Did you know your mouth is the gateway to your body? Your oral and general health are closely entwined. Research has found connections between various dental issues and certain medical conditions, which means a healthy smile is more important than ever. While you might believe your teeth and gums are healthy, here are 4 shocking facts about oral health you should know.
1. 91% of adults have cavities.
Although tooth decay is preventable, 25% of adults have untreated decay. Your teeth are protected by the hardest substance in your body, but it’s not indestructible. Every day, it’s attacked by cavity-causing bacteria that slowly wear away at it until a hole forms. Unfortunately, your enamel can’t regenerate, and you’ll need a filling. You can safeguard your smile from cavities by committing to a good home oral hygiene routine and limiting your sugar consumption. Visit your dentist every 6 months for a cleaning and checkup to keep your mouth cavity-free.
2. 50% of adults have gum disease.
Cavities aren’t the only cause of tooth loss. According to the Centers for Disease Control and Prevention, 50% of adults have gum disease. With no treatment, the infection will destroy the supporting structures on your teeth and may enter your bloodstream. Gum disease has been linked to many serious health conditions, including cardiovascular disease and Alzheimer’s disease. Besides brushing, flossing is the most effective solution to combat gum disease at home. If you develop red, swollen, or bleeding gums, contact your dentist right away for an appointment.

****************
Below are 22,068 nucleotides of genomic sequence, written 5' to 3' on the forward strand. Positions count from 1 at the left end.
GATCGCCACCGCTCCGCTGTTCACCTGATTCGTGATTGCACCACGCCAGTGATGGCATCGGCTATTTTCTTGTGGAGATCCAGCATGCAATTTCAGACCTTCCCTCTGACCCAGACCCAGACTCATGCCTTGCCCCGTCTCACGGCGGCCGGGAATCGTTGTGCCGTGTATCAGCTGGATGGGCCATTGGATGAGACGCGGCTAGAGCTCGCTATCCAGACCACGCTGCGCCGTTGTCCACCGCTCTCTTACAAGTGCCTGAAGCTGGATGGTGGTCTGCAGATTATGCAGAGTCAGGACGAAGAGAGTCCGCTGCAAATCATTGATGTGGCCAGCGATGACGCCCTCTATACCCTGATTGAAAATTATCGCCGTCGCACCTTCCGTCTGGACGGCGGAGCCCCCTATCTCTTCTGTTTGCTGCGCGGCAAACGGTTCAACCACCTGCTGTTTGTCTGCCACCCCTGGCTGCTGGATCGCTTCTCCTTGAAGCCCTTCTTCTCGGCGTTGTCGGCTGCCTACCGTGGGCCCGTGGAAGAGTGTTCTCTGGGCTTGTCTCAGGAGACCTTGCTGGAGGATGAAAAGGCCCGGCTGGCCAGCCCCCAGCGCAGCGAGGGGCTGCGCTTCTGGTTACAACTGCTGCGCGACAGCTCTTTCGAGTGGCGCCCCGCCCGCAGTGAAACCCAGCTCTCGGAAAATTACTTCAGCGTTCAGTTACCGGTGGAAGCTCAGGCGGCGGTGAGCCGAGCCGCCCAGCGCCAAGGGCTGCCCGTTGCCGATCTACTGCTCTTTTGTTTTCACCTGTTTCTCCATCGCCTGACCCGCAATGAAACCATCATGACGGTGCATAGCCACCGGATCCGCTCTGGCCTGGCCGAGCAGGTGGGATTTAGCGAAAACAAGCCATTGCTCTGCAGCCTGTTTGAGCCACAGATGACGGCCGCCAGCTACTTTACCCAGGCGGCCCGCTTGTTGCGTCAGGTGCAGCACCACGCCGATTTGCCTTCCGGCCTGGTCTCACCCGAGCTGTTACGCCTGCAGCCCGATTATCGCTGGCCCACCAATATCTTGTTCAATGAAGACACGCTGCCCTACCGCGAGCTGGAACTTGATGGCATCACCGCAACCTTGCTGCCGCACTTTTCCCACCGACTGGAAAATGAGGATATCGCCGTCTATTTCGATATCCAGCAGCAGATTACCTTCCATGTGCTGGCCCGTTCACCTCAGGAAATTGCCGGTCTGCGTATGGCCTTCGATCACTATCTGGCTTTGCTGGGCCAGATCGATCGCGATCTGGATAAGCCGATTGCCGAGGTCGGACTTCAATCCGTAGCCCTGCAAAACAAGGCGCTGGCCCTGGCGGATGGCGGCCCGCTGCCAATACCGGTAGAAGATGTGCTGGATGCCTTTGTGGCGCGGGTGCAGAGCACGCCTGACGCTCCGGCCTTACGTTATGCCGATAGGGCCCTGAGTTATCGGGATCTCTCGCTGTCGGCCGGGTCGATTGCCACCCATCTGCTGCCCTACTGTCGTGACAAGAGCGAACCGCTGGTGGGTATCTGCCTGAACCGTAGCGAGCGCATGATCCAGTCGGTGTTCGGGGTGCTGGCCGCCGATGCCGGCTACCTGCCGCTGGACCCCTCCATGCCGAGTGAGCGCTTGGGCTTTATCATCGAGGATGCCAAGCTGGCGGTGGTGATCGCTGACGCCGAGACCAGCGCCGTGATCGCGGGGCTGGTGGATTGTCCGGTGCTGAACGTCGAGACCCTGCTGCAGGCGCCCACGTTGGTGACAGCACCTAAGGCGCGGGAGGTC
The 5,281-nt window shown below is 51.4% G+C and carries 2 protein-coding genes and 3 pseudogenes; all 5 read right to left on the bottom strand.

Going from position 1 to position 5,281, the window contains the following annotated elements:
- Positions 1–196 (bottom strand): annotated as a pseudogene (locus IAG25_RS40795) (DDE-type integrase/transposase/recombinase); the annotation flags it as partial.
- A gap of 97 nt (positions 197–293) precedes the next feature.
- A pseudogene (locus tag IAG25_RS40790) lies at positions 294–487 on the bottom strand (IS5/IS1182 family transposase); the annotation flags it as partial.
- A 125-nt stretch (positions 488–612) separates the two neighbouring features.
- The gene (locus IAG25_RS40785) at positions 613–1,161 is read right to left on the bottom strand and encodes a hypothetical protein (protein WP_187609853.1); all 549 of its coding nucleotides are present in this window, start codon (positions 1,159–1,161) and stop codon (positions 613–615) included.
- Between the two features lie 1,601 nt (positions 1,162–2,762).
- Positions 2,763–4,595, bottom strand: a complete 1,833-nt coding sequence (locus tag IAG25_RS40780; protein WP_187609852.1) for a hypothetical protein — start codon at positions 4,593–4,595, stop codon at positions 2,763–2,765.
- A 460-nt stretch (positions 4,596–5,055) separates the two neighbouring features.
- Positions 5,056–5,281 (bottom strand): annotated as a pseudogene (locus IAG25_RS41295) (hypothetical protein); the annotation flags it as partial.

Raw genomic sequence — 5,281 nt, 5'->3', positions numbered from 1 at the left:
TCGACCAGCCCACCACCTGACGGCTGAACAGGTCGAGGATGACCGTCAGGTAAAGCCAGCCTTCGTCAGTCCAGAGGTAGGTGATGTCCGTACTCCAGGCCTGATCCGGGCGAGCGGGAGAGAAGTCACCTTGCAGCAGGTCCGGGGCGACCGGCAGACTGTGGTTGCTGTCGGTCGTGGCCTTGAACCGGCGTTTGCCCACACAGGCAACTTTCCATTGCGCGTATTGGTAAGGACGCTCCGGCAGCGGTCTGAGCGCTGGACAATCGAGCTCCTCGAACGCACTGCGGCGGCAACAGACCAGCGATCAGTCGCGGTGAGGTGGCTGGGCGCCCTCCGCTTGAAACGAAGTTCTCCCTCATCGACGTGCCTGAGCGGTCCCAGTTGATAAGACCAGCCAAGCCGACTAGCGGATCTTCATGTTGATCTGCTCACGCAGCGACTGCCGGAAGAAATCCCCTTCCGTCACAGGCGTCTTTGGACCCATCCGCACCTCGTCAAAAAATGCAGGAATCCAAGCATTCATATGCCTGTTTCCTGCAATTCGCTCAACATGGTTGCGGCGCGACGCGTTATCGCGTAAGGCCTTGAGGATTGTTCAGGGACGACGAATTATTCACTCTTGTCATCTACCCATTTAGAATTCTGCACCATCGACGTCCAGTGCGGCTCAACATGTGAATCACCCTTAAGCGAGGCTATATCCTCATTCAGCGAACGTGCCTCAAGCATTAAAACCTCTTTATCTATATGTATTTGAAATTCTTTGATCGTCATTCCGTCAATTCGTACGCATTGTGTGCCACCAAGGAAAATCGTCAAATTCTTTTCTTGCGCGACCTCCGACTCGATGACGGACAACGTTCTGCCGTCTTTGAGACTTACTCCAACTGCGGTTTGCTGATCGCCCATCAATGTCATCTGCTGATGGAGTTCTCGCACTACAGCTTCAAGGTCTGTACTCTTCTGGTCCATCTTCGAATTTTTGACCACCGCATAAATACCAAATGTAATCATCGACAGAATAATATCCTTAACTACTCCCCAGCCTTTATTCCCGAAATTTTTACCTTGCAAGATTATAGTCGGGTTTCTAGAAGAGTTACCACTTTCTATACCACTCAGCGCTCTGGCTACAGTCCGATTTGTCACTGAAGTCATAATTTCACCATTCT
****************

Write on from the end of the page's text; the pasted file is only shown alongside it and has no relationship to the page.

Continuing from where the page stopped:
3. 1 in 6 Americans has a dental emergency annually.
2 million Americans visit a hospital ER every year for dental emergencies, but most aren’t equipped to treat oral health issues. While they can prescribe antibiotics and pain relievers, only a dentist can treat the underlying problem. Often, oral emergencies result from untreated dental problems, like tooth decay. You can avoid needing an emergency dentist by keeping your mouth healthy at home and visiting your dentist twice a year for a cleaning and checkup. Wear an athletic mouthguard if you play sports, and don’t use your teeth in place of scissors or other tools.
4. It costs more to delay dental care.
Brushing and flossing are your first lines of defense against preventable dental problems, like cavities and gum disease, but they aren’t enough. Routine cleanings and checkups prevent decay and infections to preserve your natural smile while reducing your long-term dental expenses. Research has found that every $1 spent on prevention can save up to $50 on restorative and emergency fees.
If it has been a while since you’ve seen a dentist, it’s never too late to recommit to a healthy smile, so you don’t become a statistic.
About Dr. Peter A. Pate
Dr. Pate achieved his dental degree from the University of Tennessee School of Dentistry and regularly pursues continuing education to provide advanced services, like veneers, dental implants, and sedation dentistry. If it’s time for your next cleaning and checkup, contact our office today to request an appointment.